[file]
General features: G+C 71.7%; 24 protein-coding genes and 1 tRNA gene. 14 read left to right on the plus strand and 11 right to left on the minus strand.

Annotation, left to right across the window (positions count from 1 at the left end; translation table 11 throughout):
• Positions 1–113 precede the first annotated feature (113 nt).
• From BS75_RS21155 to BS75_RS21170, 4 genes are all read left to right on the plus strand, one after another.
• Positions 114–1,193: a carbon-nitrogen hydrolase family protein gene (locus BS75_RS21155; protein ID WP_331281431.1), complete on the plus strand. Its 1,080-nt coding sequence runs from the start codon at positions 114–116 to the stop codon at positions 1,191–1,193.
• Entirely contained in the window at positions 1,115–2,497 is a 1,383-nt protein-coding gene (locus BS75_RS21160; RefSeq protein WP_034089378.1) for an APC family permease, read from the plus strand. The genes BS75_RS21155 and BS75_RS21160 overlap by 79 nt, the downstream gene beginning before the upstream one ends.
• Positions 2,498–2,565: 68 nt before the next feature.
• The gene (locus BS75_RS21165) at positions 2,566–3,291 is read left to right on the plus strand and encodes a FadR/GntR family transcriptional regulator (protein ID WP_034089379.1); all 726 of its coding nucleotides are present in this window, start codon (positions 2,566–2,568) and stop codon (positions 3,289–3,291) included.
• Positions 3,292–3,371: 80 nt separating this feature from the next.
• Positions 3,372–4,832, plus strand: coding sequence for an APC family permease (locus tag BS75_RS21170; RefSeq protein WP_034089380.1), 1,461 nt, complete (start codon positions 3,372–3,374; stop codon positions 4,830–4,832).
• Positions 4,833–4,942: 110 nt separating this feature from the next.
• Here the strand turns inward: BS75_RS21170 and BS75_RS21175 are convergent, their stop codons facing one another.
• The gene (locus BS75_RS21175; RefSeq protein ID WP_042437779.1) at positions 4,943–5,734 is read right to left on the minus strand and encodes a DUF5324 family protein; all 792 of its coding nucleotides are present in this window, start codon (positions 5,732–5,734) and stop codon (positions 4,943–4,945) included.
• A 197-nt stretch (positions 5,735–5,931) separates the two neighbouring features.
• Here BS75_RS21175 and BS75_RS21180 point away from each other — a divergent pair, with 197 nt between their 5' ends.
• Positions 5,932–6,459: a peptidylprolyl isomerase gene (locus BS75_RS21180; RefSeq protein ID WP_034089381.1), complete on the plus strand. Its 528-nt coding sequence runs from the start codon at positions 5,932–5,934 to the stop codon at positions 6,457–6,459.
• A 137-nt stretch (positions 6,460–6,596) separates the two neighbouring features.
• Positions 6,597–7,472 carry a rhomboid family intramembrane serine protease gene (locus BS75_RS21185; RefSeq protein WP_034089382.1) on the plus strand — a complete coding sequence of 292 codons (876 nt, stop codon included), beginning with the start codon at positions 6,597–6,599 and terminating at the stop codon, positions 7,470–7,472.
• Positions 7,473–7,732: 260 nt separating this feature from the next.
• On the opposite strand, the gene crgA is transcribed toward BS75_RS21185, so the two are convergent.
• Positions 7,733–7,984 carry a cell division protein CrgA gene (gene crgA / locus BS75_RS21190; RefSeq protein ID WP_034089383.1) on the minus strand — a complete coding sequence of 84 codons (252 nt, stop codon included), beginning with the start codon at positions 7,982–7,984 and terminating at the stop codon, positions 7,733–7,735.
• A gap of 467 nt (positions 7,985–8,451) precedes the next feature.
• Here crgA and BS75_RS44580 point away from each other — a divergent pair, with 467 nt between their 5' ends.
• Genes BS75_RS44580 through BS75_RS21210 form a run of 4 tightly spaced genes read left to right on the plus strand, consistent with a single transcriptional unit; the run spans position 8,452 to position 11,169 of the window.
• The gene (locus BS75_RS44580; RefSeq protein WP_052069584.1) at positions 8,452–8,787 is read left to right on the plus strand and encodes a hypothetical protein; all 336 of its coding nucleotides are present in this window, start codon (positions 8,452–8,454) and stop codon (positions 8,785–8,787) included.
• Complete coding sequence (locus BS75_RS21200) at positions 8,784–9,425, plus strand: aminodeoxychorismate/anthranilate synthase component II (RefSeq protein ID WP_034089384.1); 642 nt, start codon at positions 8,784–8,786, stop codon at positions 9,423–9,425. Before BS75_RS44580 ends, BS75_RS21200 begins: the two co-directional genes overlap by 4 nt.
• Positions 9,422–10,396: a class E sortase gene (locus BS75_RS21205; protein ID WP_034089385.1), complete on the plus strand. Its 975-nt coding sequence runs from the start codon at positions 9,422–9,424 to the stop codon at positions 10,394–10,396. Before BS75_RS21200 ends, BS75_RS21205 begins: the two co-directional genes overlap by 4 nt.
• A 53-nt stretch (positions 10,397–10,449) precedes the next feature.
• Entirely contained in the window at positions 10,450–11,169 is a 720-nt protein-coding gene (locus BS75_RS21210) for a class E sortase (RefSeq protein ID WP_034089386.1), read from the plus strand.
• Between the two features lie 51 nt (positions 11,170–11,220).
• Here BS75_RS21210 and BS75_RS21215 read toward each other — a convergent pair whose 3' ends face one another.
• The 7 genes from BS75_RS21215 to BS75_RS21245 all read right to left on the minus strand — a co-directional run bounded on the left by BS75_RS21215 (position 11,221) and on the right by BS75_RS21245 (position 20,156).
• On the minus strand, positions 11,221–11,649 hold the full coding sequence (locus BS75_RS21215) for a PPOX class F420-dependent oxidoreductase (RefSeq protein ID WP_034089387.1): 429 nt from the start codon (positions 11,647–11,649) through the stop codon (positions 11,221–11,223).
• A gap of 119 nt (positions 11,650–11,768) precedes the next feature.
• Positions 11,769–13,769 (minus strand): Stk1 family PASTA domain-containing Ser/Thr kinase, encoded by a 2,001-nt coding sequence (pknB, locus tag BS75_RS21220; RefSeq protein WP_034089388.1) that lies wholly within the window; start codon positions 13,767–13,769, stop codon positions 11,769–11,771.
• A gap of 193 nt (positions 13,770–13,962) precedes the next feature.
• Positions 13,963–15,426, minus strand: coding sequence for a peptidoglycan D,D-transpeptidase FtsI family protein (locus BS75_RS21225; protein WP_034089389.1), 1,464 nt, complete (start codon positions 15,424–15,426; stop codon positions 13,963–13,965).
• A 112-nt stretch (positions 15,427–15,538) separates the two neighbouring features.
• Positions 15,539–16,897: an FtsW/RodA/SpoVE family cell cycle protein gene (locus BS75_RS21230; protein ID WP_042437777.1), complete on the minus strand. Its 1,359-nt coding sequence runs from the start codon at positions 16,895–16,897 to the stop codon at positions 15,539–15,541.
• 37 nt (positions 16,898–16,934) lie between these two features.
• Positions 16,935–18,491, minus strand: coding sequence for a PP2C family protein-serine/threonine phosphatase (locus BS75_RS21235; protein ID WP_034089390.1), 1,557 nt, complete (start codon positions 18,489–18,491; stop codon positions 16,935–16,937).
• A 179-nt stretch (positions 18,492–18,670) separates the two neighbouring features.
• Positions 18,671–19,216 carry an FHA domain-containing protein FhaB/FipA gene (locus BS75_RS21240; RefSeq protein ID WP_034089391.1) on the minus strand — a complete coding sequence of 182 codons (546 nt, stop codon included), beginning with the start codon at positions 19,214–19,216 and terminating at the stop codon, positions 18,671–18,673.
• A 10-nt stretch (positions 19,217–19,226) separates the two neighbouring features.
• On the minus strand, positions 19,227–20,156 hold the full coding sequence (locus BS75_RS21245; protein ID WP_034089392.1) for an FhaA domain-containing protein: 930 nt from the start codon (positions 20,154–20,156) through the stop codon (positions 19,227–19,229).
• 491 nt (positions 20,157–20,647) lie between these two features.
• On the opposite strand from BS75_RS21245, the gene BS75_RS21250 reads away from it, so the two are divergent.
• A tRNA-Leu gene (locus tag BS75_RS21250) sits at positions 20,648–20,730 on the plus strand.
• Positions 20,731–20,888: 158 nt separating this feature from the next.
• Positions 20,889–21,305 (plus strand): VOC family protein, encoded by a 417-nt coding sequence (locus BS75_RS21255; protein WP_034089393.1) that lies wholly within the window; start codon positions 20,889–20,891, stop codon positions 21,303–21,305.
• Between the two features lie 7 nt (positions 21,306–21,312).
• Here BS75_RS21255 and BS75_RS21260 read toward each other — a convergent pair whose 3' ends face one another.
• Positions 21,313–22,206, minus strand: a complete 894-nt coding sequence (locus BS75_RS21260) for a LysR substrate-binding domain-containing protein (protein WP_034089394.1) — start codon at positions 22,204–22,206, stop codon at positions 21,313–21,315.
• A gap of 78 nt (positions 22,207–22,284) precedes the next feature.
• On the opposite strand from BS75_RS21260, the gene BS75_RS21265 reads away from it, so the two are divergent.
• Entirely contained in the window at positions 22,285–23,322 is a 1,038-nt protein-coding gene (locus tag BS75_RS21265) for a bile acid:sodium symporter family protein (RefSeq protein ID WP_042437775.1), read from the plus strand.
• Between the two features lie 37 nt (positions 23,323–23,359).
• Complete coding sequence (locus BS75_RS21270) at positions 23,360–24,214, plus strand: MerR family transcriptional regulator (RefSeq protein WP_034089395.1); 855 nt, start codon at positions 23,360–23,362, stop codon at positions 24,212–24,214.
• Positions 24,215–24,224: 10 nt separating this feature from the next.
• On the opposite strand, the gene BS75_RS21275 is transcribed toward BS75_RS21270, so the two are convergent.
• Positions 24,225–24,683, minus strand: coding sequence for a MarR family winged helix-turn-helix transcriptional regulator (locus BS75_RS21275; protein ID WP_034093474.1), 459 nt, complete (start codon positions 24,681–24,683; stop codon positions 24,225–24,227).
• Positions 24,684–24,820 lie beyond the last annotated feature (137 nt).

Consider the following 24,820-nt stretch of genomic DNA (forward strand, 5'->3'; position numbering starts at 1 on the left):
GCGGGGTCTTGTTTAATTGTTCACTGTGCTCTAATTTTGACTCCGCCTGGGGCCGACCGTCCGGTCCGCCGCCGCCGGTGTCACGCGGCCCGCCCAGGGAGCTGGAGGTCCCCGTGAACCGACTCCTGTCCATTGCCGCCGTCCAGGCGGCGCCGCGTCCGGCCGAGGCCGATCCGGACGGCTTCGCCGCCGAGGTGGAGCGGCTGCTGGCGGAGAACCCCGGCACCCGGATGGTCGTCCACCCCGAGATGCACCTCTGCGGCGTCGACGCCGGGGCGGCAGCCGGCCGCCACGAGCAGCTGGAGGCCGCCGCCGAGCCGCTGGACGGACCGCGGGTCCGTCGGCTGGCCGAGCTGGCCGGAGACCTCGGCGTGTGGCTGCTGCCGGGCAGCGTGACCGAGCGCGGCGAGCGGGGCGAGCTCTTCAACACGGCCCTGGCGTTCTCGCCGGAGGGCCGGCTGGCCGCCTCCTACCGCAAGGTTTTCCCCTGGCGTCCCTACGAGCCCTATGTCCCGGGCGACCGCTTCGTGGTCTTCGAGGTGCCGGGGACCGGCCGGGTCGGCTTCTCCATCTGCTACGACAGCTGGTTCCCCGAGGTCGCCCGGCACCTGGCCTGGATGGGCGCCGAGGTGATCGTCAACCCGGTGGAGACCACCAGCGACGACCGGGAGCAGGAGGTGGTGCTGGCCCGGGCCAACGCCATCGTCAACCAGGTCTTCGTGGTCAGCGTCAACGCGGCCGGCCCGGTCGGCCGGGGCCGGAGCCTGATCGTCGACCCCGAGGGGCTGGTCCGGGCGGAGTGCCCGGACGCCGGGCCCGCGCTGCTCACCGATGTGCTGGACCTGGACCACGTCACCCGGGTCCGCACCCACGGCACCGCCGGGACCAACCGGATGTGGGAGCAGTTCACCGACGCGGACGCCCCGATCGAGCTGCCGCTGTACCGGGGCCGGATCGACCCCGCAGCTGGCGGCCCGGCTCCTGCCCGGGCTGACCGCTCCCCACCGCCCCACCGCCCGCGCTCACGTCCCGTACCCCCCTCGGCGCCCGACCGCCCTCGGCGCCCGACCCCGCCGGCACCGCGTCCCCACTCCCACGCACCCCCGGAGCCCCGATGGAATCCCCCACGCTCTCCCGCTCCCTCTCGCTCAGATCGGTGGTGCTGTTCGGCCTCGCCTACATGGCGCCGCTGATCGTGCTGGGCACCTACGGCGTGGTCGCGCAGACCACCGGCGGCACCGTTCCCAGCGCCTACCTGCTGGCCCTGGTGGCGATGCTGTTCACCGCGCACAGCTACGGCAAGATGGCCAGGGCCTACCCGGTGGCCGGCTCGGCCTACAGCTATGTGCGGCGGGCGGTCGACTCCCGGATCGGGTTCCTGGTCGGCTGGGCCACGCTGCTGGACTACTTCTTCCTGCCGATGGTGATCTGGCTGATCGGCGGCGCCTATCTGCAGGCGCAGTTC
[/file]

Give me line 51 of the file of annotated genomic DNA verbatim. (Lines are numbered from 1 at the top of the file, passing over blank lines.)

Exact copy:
• Between the two features lie 7 nt (positions 21,306–21,312).